David Stevenson (born 1952, Maine, USA), when in high school, his "musical love" was playing the trumpet, but he was also very interested in the creation of music, not the "recreation," as in interpreting musical ideas that were already suggested by others, but the "creation of music" as in composing and arranging. However, there was no music theory course offered in the school, and without that help and guidance, his efforts were not particularly satisfying. He went to college to major on the trumpet, but in taking the obligatory music theory classes, he found that for which he had been searching—the keys to harmony and the relationships of one part to another, in short, the way that music works.
He has composed music for his choirs—high school choirs, adult community choruses, and university level choral ensembles. That is the true love of music—creating for specific ensembles for specific moments. It is at the suggestion of colleagues that some of these creations are now available to the public.
Stevenson has been a music educator in public schools in Maine for the past forty-one years: thirty years as teacher (RSU3) of choral arts, music theory, fine arts department chairperson, and director of the Mount View Chamber Singers, a twenty voice ensemble that tours extensively, both stateside and abroad. Prior to his tenure at RSU3, he served as music educator/choral conductor in the Boothbay Region School Unit from 1981-1986, an elementary music educator in the Searsport School District from 1976-1980, and as the choral director at the Hinckley School from 1974-1976.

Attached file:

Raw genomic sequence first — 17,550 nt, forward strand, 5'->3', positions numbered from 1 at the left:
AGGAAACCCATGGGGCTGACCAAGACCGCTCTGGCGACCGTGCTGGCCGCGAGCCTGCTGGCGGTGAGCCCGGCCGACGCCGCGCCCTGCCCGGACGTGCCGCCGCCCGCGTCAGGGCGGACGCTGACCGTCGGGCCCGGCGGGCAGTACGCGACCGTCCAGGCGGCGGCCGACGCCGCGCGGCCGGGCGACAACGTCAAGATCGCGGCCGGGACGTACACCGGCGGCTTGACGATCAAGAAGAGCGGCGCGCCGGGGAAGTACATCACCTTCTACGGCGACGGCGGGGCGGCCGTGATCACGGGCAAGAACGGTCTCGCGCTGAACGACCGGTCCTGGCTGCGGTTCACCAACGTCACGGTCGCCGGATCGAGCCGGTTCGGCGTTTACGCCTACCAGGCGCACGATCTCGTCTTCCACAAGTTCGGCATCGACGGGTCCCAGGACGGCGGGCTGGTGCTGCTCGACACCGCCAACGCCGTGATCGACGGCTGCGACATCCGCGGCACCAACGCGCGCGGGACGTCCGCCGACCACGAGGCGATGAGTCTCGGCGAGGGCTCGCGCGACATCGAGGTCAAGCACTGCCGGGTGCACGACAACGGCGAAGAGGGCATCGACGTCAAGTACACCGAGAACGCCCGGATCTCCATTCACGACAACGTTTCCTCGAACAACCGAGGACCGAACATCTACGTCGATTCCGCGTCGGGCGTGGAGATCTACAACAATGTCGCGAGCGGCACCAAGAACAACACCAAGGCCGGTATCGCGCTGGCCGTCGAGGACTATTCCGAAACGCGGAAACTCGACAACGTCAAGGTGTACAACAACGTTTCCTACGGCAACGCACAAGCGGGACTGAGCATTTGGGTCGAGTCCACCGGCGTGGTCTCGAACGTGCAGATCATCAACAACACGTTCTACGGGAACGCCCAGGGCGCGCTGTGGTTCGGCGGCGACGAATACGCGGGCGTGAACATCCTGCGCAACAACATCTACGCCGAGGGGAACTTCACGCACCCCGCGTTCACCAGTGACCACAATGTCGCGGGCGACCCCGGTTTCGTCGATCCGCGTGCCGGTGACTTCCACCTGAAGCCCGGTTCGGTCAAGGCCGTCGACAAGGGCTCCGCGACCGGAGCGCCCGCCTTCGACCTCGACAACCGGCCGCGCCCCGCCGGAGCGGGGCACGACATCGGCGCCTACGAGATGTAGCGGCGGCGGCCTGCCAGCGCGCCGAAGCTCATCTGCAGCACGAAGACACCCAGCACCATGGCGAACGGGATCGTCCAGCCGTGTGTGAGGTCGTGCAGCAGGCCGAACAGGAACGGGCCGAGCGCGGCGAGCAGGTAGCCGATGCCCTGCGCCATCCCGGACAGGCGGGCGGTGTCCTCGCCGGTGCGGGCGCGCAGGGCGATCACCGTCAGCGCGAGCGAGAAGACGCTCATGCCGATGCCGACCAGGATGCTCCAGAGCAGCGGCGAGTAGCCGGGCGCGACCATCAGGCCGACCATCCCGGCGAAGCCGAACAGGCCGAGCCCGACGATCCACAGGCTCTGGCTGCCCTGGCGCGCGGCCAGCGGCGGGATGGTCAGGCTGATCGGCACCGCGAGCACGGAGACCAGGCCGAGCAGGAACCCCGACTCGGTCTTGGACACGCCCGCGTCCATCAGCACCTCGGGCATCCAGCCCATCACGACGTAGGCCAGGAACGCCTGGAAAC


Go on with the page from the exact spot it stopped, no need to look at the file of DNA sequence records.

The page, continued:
He holds degrees of Bachelor of Science in Education (University of Maine - 1974), Master of Music – Choral Conducting (University of Maine – 1992), and Doctor of Musical Arts (Boston University – 2007).
Outside of the music classroom, David Stevenson maintains an active schedule in the matters of music and music education:
• Artistic director of the Kennebec Valley Chordsmen, the local chapter of Barbershop Harmony Society (1996-2014), as well as many speaking and publishing engagements in the matters of music and its relationship in society.
• International Society for the Philosophy of Music Education, Symposia; invited speaker (Lake Forest College, June 2003; University of Western Ontario, June 2007; Sibelius Academy-University of the Arts, Helsinki, Finland, June 2010; Columbia Teachers College, New York, NY, June 2013).
• Selected for the position of Symposium Scholar for Boston University’s June 2007 symposium, Tanglewood II: Charting the Future of Music Education.
• Received the Outstanding Dissertation in Music Education Award for 2007 as sponsored by the Council for Research in Music Education.
He has traveled extensively in efforts to raise his own personal awareness of musics from other cultures: El Salvador, Guatemala, Costa Rica, as well as many European countries: his latest foray being to Croatia with an interest in the Klapa music of the Dalmatian Coast.